Westbrook's frame is not much larger than those of most of his students. He is slender and lithe, with an incongruous wad of muscles high on his right forearm. His legs are slightly bowed; he moves in quick, precise steps. He has a round face, a high forehead, and piercing eyes. Once the warm-up ended, the students gathered in a semicircle at his feet.
Although the Westbrook Foundation is a fencing program, it is fundamentally about education and character. Each student must write an essay every other month, generally on a topic of his or her choice. On Saturday mornings Westbrook and his students spend a half hour or so discussing the essays, and sometimes talking about schoolwork or report cards as well.
The students endure all of this because they want what follows. They want the swords, the action -- "the cheese," Westbrook calls it. They sit through a short lecture as well, containing life lessons couched as fencing adventures. This morning there were two such lessons -- one aimed at encouraging girls to enter sports, the other about overcoming jealousy and striving to be genuinely happy for the success of others.
Westbrook seemed to sense exactly how much the students would absorb. Soon he released them, and they bounded to their feet, donning masks and jackets and clustering in groups according to weapon and ability. Nine-year-old girls jabbed at each other with épées; teenage boys swung sabers at their friends' heads. Westbrook moved among the dueling pairs, exhorting them in terms of pure combat. "I'm looking for warriors," he cried. "I don't want chumps. You've got to destroy your opponents. This is war!"
In any fencing competition the goal is to strike your opponent with your sword. In bouts using épées or foils -- slim thrusting weapons with blunt tips and no cutting edges -- only blows with the tip of the sword are counted as "touches." Saber touches can be scored with either the tip or the sharp edge of the blade, anywhere on the opponent's body from the waist up -- a nod to the weapon's history, wherein a cavalry soldier would strive to kill an opponent without injuring his horse, a valuable spoil of war. Modern fencers begin a match by taking their marks face-to-face on a strip of matting -- the piste -- clad in full face masks, metallic jackets called lamés, gloves, and tights. The equipment is wired to record touches electronically. The motion of a bout is mainly forward and backward, with one fencer advancing to the other's retreat. Each time a touch is scored, the fencers return to their marks to begin again. Fifteen touches wins a bout.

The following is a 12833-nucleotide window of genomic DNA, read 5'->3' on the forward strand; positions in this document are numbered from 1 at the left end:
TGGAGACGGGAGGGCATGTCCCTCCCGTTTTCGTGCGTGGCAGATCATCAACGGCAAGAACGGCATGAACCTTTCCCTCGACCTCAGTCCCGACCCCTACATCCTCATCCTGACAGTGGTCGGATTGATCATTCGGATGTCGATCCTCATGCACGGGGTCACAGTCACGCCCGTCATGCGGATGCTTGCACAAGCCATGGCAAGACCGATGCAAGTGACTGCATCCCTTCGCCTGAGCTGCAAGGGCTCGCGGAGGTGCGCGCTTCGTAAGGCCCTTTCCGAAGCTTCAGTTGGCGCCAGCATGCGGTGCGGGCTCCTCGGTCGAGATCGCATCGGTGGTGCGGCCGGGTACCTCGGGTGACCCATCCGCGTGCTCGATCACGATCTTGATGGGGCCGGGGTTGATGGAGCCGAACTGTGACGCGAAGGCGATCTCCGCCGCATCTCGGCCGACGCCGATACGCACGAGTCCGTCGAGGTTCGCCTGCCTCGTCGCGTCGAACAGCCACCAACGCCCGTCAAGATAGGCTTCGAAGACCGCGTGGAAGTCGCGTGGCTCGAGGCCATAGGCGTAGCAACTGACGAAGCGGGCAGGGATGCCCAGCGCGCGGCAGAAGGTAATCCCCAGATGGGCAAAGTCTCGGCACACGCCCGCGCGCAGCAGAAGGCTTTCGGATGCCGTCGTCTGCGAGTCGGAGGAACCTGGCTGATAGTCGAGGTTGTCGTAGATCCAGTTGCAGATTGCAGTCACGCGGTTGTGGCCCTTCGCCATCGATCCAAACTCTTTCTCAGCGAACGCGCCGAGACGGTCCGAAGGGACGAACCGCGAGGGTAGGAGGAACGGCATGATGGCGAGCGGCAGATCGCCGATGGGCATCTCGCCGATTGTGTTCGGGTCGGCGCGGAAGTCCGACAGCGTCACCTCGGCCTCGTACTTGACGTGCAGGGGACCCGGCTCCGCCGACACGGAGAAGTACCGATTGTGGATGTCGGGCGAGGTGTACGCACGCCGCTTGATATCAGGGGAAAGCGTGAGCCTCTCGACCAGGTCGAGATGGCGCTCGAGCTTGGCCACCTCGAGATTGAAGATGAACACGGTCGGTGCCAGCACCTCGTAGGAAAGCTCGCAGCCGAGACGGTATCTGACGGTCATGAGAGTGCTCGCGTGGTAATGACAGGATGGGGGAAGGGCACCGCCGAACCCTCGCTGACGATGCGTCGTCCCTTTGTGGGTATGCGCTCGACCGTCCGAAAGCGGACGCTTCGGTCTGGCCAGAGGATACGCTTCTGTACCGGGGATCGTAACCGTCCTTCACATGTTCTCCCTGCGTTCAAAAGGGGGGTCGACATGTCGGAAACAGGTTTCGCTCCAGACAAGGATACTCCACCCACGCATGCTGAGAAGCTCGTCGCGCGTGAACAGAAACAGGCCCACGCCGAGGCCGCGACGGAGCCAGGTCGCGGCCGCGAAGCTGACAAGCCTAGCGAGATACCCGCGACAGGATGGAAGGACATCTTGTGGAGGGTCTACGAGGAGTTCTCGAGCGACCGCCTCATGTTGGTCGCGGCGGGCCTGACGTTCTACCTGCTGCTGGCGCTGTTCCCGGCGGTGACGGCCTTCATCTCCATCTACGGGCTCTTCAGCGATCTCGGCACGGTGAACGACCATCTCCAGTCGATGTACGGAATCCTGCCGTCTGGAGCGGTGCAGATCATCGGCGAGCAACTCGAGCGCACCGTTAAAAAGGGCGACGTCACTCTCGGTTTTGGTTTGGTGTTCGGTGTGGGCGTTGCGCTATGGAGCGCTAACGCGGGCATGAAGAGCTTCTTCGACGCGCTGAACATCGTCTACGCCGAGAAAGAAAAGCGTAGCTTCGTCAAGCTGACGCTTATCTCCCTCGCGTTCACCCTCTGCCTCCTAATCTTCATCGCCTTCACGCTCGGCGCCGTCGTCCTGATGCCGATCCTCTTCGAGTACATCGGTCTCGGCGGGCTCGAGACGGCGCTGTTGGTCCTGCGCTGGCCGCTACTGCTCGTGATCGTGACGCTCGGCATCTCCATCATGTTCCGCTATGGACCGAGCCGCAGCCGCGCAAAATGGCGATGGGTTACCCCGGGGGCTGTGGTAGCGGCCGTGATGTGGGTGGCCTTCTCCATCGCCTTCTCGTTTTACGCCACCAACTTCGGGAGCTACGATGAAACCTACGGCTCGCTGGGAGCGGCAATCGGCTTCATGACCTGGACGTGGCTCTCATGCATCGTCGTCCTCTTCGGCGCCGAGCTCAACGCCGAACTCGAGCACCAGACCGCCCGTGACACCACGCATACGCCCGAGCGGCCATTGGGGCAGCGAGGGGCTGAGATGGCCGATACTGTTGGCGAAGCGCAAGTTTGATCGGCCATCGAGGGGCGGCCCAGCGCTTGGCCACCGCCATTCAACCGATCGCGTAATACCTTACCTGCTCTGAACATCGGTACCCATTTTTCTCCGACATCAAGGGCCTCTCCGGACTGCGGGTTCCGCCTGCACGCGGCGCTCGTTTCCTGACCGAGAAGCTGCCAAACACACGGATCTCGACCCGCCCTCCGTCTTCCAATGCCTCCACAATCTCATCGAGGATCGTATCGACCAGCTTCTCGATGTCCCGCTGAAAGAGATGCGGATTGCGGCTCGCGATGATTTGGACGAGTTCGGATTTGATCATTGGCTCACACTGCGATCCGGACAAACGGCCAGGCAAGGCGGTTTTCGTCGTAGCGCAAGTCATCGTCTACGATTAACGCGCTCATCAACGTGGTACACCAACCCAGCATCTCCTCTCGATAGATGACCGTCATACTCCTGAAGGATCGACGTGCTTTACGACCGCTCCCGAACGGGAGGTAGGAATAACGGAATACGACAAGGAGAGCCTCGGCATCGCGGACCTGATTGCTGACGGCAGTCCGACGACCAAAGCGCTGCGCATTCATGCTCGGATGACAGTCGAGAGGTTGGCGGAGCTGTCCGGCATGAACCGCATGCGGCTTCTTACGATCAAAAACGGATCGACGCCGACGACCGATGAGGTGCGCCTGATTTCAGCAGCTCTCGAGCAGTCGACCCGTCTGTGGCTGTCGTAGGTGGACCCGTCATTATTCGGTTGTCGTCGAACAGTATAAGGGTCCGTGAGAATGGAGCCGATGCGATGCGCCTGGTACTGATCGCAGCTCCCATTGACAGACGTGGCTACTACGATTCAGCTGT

Westbrook's plan for his students is hardly complicated: Let them belong to something, and show them what it takes to remain. Hook them on the action, the adrenaline, the flash and grace. Pay attention to them. Praise them. But don't let them play unless they write their essays, unless they've done their schoolwork, unless they listen to the lectures. Then show them more.
Show them, for instance, Keeth and Erinn Smart and Akhi Spencer-El. All three got their start at Westbrook's Saturday-morning sessions and moved on to an after-school program run by the foundation. Each year Westbrook selects thirty or so of his most promising Saturday students to attend the after-school program, where they receive one-on-one instruction from internationally renowned coaches and competitors, including fencing masters from Ukraine, Hungary, and Cuba -- nations that dominate the sport. The foundation pays the instructors' salaries, equips the athletes, and provides money for travel to competitions -- all on a shoestring budget of around $170,000 a year, which Westbrook raises on his own. Donors range from the United States Olympic Committee to the Philip Morris corporation to Bill Cosby. The students must chip in something, but their contributions -- never more than $20 a year -- are purely symbolic, intended to teach them the value of investing in themselves.
Those investments are clearly paying off. Erinn Smart, age twenty, will be one of the women representing the U.S. Olympic fencing team in foil. She flies to competitions in Europe every other week or so, and is a student at Barnard College. Her brother Keeth, age twenty-one, is currently the top-ranked American sabreur. He attends St. John's University on a full scholarship. Keeth Smart has traveled to World Cup tournaments in Hungary, France, Italy, Russia, Germany, and Cuba, gaining experience for this summer's games in Sydney. Competitive and athletic from an early age, the Smarts were the first fencers to join Westbrook: their parents brought them to the foundation on the day it opened.